I had the pleasure of visiting a tea garden in the Southeast part of the United States. I made some new friends and learned much about growing and processing tea.
The drive southeast of Jackson, Mississippi to the tea gardens was relatively easy. The Great Mississippi Tea Company is a few miles off the main highway, tucked into primarily pine wooded acreage. The company is a multifaceted company. They have a retail space, host workshops as well as Harvest Host campers, and have a successful plant nursery. I felt like a child anticipating an exciting event that I have been waiting to attend for a long time. As soon as I turned onto the gravel driveway and I saw the tea plants, I honestly thought my heart skipped a beat!
The Great Mississippi Tea Company has a footprint of thirty acres. Tea plants were first planted in 2013 in the gardens. Seven of those acres are planted with tea bushes. The company is in the process of planting another acre this year. Four more acres will be planted by the spring of 2023, bringing the total of cultivated area to twelve acres. We toured a fifth of an acre of original plantings in the front of the property that are eleven years old, with nine of those years in the ground. The other two years the plants were in pots above ground.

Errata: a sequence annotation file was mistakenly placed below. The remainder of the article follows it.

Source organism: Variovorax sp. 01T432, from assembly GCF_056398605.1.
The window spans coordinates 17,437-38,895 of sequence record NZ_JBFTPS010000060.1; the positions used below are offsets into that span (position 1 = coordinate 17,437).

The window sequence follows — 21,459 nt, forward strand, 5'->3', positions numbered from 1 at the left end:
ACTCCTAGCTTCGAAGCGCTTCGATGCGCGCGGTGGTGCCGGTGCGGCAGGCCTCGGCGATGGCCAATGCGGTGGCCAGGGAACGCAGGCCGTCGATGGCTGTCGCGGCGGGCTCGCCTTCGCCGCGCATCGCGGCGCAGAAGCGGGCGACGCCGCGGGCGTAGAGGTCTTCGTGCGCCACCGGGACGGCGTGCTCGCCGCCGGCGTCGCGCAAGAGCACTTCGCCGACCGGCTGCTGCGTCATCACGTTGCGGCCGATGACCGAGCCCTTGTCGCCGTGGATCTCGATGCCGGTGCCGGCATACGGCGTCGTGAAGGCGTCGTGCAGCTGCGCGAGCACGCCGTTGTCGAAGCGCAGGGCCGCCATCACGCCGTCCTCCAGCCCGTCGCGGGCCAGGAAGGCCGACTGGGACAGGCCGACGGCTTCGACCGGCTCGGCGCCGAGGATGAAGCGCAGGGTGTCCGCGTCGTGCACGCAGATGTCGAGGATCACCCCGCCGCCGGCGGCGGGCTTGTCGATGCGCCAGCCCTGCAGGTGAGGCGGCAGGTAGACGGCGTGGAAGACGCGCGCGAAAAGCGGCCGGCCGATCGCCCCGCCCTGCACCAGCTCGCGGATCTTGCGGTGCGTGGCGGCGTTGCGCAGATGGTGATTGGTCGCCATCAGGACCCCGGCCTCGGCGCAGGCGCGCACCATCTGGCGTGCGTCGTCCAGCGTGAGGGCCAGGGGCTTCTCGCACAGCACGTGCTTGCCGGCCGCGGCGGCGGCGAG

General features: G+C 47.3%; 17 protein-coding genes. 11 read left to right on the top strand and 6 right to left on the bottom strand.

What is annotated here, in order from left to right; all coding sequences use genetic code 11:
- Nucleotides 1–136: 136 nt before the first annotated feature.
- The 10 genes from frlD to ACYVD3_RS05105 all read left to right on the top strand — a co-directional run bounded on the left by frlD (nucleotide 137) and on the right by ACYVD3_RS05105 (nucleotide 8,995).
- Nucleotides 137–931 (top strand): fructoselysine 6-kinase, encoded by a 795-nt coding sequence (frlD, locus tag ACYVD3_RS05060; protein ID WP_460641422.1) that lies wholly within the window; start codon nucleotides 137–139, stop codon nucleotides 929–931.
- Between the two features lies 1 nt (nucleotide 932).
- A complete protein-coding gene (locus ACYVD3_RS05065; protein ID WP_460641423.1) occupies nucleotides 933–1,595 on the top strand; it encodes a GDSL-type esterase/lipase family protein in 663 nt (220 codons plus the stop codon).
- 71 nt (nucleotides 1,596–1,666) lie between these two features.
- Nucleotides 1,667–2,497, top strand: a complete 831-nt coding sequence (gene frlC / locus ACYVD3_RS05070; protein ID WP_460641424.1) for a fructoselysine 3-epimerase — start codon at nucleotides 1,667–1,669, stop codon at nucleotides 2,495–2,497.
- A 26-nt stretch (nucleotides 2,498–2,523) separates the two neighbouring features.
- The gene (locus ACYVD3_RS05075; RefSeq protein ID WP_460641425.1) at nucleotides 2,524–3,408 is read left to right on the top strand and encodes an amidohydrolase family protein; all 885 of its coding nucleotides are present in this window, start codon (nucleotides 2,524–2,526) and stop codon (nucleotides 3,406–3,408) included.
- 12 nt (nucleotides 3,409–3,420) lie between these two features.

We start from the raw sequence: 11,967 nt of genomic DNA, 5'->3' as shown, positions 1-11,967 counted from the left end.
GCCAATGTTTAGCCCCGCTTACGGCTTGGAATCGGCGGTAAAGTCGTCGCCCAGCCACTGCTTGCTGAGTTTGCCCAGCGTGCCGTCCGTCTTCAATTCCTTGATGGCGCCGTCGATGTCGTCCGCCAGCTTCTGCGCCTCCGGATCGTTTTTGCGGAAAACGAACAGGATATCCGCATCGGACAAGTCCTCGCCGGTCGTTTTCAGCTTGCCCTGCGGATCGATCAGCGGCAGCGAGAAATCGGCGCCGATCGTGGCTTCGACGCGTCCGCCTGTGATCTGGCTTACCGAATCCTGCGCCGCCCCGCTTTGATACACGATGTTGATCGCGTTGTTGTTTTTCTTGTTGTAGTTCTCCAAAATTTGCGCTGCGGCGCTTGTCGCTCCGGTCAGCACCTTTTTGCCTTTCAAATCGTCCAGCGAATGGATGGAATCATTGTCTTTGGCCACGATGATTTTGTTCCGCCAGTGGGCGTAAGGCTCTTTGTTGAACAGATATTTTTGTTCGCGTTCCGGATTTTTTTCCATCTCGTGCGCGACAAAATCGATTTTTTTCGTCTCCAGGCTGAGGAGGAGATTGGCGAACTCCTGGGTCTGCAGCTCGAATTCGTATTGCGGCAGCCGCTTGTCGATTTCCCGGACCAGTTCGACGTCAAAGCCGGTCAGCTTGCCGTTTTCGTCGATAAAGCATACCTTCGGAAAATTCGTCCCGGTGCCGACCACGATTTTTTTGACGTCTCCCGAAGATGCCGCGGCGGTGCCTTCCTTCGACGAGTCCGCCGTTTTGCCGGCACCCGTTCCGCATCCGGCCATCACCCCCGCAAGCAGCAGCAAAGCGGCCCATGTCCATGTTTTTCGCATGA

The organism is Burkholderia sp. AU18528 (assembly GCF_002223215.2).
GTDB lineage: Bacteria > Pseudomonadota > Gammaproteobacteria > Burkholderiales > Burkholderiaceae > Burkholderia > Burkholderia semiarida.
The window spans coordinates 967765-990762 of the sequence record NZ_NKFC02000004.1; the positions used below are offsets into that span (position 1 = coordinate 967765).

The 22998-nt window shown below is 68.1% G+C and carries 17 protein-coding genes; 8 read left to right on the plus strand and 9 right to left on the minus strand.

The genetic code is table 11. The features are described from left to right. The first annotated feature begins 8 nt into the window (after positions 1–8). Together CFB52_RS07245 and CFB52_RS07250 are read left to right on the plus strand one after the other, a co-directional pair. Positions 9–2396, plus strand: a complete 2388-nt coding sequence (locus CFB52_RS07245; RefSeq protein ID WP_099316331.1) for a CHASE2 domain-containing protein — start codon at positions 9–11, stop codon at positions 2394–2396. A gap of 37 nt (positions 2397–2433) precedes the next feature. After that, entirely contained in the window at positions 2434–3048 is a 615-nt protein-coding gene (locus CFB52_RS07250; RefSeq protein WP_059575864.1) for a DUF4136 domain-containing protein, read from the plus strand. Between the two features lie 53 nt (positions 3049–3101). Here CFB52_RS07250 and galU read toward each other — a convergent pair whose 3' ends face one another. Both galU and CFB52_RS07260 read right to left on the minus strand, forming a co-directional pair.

The company’s forte is providing nursery plants for their gardens as well as other locations that are pursuing a tea garden of their own. In fact, the Great Mississippi Tea Company is making a name for themselves as a tea plant nursery. People from various locations in the United States have contacted the gardens for their seedlings. On the day that I visited, the gardens had approximately 20,000 tea seedlings maturing in the green house and outside. If the plants are from seeds, they are only in pots for one year before planting in the ground. A plant from a cutting needs to mature in the pot for two years prior to being planted in the ground. I learned that tea plants don’t mind being left entirely in pots, but the plants will need to be root pruned from time to time. The plants, when mature, are planted in a 2.5 ft down the rows by 3 ft. apart side to side configuration. The spacing allows for plant growth and gives space to walk in between the rows.
The Great Mississippi Tea Garden has no tea plant pests in the Mississippi area. However, weeds can be an all consuming chore. A weed control is used the first few years between the rows to decrease and help eradicate the weeds that grow between the bushes. The Great Mississippi Tea Company takes one to two years to prep the land prior to planting tea bushes.
To help sustain the soil and provide shade for the tea plants, the company has planted locust trees. These trees are throughout the property, providing much needed shade while not robbing the soil of much needed nitrogen. Tea plants need lots of nitrogen and an acidic soil. Normal ph levels in tap water is a ph7. Tea plants thrive in an acidic soil of a range of 4.5 - 5.5 ph level. The soil acidity and water acidity at the gardens are both around 5; perfect for tea plants. If you are growing tea plants and need to change the acidity in your soil, or water, there is a simple fix. An easy, and cost effective tip I learned for increasing the acid content of the soil, is to water the plants with a lemon juice and water mixture.